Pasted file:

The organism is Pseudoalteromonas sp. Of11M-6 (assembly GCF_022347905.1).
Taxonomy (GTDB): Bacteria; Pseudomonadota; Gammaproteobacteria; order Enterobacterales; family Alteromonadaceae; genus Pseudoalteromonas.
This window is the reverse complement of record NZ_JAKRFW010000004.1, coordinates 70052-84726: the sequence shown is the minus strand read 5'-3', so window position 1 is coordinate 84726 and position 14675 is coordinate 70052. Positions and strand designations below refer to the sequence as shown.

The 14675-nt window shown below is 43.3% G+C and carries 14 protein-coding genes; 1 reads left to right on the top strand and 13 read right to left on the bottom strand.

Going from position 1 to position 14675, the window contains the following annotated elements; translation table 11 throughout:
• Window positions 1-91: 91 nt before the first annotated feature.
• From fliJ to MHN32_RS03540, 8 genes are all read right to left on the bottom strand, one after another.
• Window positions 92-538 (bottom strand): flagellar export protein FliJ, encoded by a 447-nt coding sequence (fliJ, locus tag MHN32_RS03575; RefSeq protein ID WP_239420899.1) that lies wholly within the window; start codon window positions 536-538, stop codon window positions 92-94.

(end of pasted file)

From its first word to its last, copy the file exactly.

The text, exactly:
The organism is Pseudoalteromonas sp. Of11M-6 (assembly GCF_022347905.1).
Taxonomy (GTDB): Bacteria; Pseudomonadota; Gammaproteobacteria; order Enterobacterales; family Alteromonadaceae; genus Pseudoalteromonas.
This window is the reverse complement of record NZ_JAKRFW010000004.1, coordinates 70052-84726: the sequence shown is the minus strand read 5'-3', so window position 1 is coordinate 84726 and position 14675 is coordinate 70052. Positions and strand designations below refer to the sequence as shown.

The 14675-nt window shown below is 43.3% G+C and carries 14 protein-coding genes; 1 reads left to right on the top strand and 13 read right to left on the bottom strand.

Going from position 1 to position 14675, the window contains the following annotated elements; translation table 11 throughout:
• Window positions 1-91: 91 nt before the first annotated feature.
• From fliJ to MHN32_RS03540, 8 genes are all read right to left on the bottom strand, one after another.
• Window positions 92-538 (bottom strand): flagellar export protein FliJ, encoded by a 447-nt coding sequence (fliJ, locus tag MHN32_RS03575; RefSeq protein ID WP_239420899.1) that lies wholly within the window; start codon window positions 536-538, stop codon window positions 92-94.